Will the Bulls make big front office changes? Here's how it might look if it happens.

                                                                                                                                                                                                   
  • The Bulls are in a tough spot right now and made no moves before the NBA trade deadline hit on Thursday. There wasn't much they could do right now, and they may be headed for a change in upper management.

    The Bulls are in a tough spot right now and made no moves before the NBA trade deadline hit on Thursday. There wasn't much they could do right now, and they may be headed for a change in upper management. Associated press

 
 
Updated 2/9/2020 3:15 PM

This is hardly breaking news, but the Bulls are in a rough spot right now.

They did nothing before Thursday's NBA trade deadline. This is a team that needs help, but there's wasn't much that could be done.

                                                                                                                                                                                                                       
 

They made a bad gamble by taking on Otto Porter's bloated contract last year. Now they have young players trying to develop, but not enough veterans around to teach them the ropes; plus a star player in Zach LaVine who is getting more frustrated by the day. Then thanks to the $28 million owed Porter next season, there's no salary cap room to add players this summer.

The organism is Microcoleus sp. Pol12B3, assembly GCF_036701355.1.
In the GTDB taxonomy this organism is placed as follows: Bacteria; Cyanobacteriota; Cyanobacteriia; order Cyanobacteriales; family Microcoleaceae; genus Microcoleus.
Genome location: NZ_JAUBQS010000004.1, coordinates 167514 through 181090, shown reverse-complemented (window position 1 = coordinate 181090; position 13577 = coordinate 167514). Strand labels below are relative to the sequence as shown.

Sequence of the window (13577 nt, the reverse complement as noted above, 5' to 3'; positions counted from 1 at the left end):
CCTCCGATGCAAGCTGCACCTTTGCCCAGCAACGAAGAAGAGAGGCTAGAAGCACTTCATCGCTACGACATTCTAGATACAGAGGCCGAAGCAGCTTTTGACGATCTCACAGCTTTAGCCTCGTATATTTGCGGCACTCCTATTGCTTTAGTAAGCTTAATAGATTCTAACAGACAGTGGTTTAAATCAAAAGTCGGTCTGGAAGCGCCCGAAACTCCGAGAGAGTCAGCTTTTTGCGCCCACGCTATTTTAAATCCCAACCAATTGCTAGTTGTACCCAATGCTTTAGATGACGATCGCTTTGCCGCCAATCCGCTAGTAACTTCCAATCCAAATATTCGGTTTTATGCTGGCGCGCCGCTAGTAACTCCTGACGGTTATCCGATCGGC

Maybe better news in on the horizon. Vice president of basketball operations John Paxson talked about getting Lauri Markkanen, Wendell Carter Jr., Kris Dunn and Porter back from injury by early March and having a 20-game run at full strength to end the season.

Maybe that will happen. Maybe it will provide glimpses of a brighter future. The Bulls' front office has been on a losing streak for a few years and a likely scenario when the season ends is they'll bring in a new head of basketball operations. That was another reason not to make a significant trade this week.

The future of the Bulls' front office is still to be determined. Jerry and Michael Reinsdorf are probably still mulling over the possibilities. But there are a few questions that come with making a change, so let's take a look:

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Who makes the decision?

Obviously, chairman Jerry Reinsdorf and his son Michael are running the show. But Jerry spends most of his time in Arizona thinking more about his baseball team and trusting Paxson to run the basketball operations. Michael has focused on the business side of the Bulls and trusted Paxson to run operations.

So who do the Reinsdorfs turn to for advice? That's not clear. Does Paxson think changes are needed in the front office? He was asked this question directly a few weeks ago and declined to answer.

What about Pax and Gar?